Originally Posted by iduhfuse
Okay, so multiple drivers for say the midrange frequency don't necessarily mean it would be better than having one driver for that range. Or even one driver to share a midrange and low frequency range like the martin logan motion 20.
Twin Midrange drivers does have advantages, but not the advantages you would think.
If Twin Mid are wired in Series, then the sound output is identical to a single driver. But, each driver is driven half as hard, and will handle double the power.
If Twin Mid are wired in Parallel, there will be an increased output, but then you tend to have impedance problems. About the best you can do is two 8 ohms in parallel for a resulting impedance of 4 ohms. That's not terrible, most amps can easily handle 4 ohms, especially in the midrange. But it is a design consideration.
Now if you are a speaker manufacturer and you design your own drivers, you can have them made to any impedance you want ... within reason. But there are trade offs there too. Every design is a compromise. What are you willing to trade in one area to maximize something in another area.
Though not always so, generally, most Mid driver are not Midrange drivers, but rather Mid-Bass drivers. If you look at the crossover frequencies in the specs of a given speakers, if the Low to Mid crossover is relatively low, then very likely it is a Mid-Bass design.
There two common 3-way designs -
The older Woofer, Mid-Range, Tweeter designs.
But modern speakers take a slightly difference approach. They are Low-Bas, Mid-Bass, Tweeter designs. Typically these use larger Mid-Bass drivers, which is one clue as to the design.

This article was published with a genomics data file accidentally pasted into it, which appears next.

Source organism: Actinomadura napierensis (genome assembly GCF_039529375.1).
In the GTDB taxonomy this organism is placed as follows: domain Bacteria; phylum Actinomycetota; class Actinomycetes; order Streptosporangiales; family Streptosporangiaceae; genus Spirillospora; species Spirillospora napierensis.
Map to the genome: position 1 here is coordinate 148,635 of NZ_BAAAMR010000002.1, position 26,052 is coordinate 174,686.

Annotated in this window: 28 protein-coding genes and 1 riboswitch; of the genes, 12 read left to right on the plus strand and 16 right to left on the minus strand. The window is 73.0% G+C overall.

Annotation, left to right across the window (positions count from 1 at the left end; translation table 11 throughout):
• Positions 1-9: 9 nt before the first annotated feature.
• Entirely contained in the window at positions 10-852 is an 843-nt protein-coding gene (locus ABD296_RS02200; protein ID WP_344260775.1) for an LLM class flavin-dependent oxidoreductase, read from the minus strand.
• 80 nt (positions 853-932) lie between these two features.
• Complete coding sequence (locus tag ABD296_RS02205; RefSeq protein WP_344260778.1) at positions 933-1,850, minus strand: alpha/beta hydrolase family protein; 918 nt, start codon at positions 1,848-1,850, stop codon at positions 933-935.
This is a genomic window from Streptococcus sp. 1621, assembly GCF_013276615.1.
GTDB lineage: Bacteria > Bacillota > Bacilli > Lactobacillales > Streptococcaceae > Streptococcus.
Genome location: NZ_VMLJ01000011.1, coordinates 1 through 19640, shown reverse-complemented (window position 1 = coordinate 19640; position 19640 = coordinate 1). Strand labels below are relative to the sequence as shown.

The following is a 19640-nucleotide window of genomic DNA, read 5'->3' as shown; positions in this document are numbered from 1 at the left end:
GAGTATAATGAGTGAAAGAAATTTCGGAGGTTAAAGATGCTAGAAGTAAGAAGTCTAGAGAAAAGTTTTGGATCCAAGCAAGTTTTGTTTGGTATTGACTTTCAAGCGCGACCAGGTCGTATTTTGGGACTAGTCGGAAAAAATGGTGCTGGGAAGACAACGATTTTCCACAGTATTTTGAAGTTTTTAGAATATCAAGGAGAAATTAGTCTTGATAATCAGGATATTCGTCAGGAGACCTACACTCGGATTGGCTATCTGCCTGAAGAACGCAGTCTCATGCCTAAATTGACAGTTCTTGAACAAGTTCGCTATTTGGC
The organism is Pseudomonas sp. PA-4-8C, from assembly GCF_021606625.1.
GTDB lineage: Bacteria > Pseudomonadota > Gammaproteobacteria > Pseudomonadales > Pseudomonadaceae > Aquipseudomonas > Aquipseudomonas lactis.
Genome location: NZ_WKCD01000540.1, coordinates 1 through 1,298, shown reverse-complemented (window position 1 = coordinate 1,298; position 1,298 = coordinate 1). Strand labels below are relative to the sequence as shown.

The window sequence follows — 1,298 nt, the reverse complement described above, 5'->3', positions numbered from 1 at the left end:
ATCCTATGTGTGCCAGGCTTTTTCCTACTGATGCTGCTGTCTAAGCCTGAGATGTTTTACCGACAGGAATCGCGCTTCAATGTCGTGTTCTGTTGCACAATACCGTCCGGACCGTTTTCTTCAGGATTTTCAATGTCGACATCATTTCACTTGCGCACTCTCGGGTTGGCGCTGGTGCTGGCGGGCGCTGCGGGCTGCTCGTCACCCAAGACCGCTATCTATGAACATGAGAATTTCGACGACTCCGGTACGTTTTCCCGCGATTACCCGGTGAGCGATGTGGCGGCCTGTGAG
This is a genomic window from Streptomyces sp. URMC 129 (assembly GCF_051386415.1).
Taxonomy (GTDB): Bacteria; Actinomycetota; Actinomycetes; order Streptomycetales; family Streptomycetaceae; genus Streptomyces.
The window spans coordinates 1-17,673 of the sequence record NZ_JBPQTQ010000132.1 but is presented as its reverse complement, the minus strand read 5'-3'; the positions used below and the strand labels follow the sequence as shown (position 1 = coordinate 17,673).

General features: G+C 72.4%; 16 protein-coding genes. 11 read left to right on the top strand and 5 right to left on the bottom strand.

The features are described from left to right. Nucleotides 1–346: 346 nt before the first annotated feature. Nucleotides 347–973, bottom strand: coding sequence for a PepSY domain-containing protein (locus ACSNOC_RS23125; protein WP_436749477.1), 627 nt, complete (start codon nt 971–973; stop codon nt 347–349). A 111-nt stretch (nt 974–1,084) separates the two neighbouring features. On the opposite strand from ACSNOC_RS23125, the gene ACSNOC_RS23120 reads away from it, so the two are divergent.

Some seeming 3-way speakers are actually 2.5-way. In the low bass area, both Low-Bass and Mid-Bass run in parallel, both playing music. As the frequency rises, the Low-Bass drops out and the Mid-Bass carries on. Again, the strongest clue is the location of the Low-Bass to Mid-Bass crossover.
As an example, in a 2.5-way system, the Low-Bass to Mid-Bass Crossover might be around 200hz.
In a modern 3-way, the Low-Bass to Mid-Bass crossover might be 400hz.
In a old fashioned 3-way, the Woofer to Mid-Range might be around 800hz.
All these are valid speaker designs, and all can yield good results, but each compromises the design in a slightly different way.
As other has said, you ears will tell you what you like best. But any design method is capable of yielding a great sounding speaker.
Because I'm a bit old school, I like big Bass Drivers. I come from an age when dinosaurs roamed the earth and the average kid on the street had speakers with 12" woofers. If you had 8" woofers you were considered an amateur in the world of music listening. Today, you would be very luck to even find woofers larger than 8". Though admittedly most speakers with 8" woofers have TWIN 8" woofers in each box.
Just as a point of interest, here is some information I gathered about the relative size of various bass drivers. This can help you determine the equivalent of 3x6.5" bass drivers.
For example, 1x6.5" has a relative value of 2.64, so 3x6.5" would have a relative value of 3 x 2.64 = 7.92
A single 8" driver has a relative value of 4, so two 8" drivers would have a relative value of 8.
Comparing the two, we see that 3x6.5" equal 7.92
and 2x8" equals 8
. Those are relatively the same size.
This isn't definitive, it is just a guide for relative speaker size.
But the charts could come in handy for someone needing to compare two speakers with a different number of different sized drivers.